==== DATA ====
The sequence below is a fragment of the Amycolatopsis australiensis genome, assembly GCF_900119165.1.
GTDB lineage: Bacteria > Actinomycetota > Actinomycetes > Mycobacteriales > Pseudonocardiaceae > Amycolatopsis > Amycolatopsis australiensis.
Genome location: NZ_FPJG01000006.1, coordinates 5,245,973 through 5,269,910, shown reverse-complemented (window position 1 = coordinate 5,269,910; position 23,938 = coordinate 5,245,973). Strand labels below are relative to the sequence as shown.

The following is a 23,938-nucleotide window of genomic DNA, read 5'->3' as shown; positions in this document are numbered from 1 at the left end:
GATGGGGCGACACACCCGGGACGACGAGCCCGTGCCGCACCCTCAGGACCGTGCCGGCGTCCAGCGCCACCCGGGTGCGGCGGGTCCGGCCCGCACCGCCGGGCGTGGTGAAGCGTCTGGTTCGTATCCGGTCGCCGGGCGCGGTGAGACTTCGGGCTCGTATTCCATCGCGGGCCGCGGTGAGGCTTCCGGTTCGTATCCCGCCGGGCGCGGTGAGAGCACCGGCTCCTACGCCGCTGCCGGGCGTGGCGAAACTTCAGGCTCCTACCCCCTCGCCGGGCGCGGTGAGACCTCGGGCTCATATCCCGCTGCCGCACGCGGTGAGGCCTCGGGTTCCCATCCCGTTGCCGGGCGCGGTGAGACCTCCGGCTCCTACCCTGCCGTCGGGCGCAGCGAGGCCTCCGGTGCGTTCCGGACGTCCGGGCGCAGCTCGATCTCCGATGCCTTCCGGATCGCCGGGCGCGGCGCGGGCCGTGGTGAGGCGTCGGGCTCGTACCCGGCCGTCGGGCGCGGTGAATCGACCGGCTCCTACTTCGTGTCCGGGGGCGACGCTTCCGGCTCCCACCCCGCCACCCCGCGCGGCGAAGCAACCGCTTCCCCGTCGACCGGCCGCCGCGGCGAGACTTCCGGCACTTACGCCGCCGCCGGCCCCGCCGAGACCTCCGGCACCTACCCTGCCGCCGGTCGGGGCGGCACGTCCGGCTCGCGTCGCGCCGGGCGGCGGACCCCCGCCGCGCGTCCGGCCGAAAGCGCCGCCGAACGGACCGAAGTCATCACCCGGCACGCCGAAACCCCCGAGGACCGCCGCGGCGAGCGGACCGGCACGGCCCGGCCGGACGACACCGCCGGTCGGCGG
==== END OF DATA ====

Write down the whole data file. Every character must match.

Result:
The sequence below is a fragment of the Amycolatopsis australiensis genome, assembly GCF_900119165.1.
GTDB lineage: Bacteria > Actinomycetota > Actinomycetes > Mycobacteriales > Pseudonocardiaceae > Amycolatopsis > Amycolatopsis australiensis.
Genome location: NZ_FPJG01000006.1, coordinates 5,245,973 through 5,269,910, shown reverse-complemented (window position 1 = coordinate 5,269,910; position 23,938 = coordinate 5,245,973). Strand labels below are relative to the sequence as shown.

The following is a 23,938-nucleotide window of genomic DNA, read 5'->3' as shown; positions in this document are numbered from 1 at the left end:
GATGGGGCGACACACCCGGGACGACGAGCCCGTGCCGCACCCTCAGGACCGTGCCGGCGTCCAGCGCCACCCGGGTGCGGCGGGTCCGGCCCGCACCGCCGGGCGTGGTGAAGCGTCTGGTTCGTATCCGGTCGCCGGGCGCGGTGAGACTTCGGGCTCGTATTCCATCGCGGGCCGCGGTGAGGCTTCCGGTTCGTATCCCGCCGGGCGCGGTGAGAGCACCGGCTCCTACGCCGCTGCCGGGCGTGGCGAAACTTCAGGCTCCTACCCCCTCGCCGGGCGCGGTGAGACCTCGGGCTCATATCCCGCTGCCGCACGCGGTGAGGCCTCGGGTTCCCATCCCGTTGCCGGGCGCGGTGAGACCTCCGGCTCCTACCCTGCCGTCGGGCGCAGCGAGGCCTCCGGTGCGTTCCGGACGTCCGGGCGCAGCTCGATCTCCGATGCCTTCCGGATCGCCGGGCGCGGCGCGGGCCGTGGTGAGGCGTCGGGCTCGTACCCGGCCGTCGGGCGCGGTGAATCGACCGGCTCCTACTTCGTGTCCGGGGGCGACGCTTCCGGCTCCCACCCCGCCACCCCGCGCGGCGAAGCAACCGCTTCCCCGTCGACCGGCCGCCGCGGCGAGACTTCCGGCACTTACGCCGCCGCCGGCCCCGCCGAGACCTCCGGCACCTACCCTGCCGCCGGTCGGGGCGGCACGTCCGGCTCGCGTCGCGCCGGGCGGCGGACCCCCGCCGCGCGTCCGGCCGAAAGCGCCGCCGAACGGACCGAAGTCATCACCCGGCACGCCGAAACCCCCGAGGACCGCCGCGGCGAGCGGACCGGCACGGCCCGGCCGGACGACACCGCCGGTCGGCGG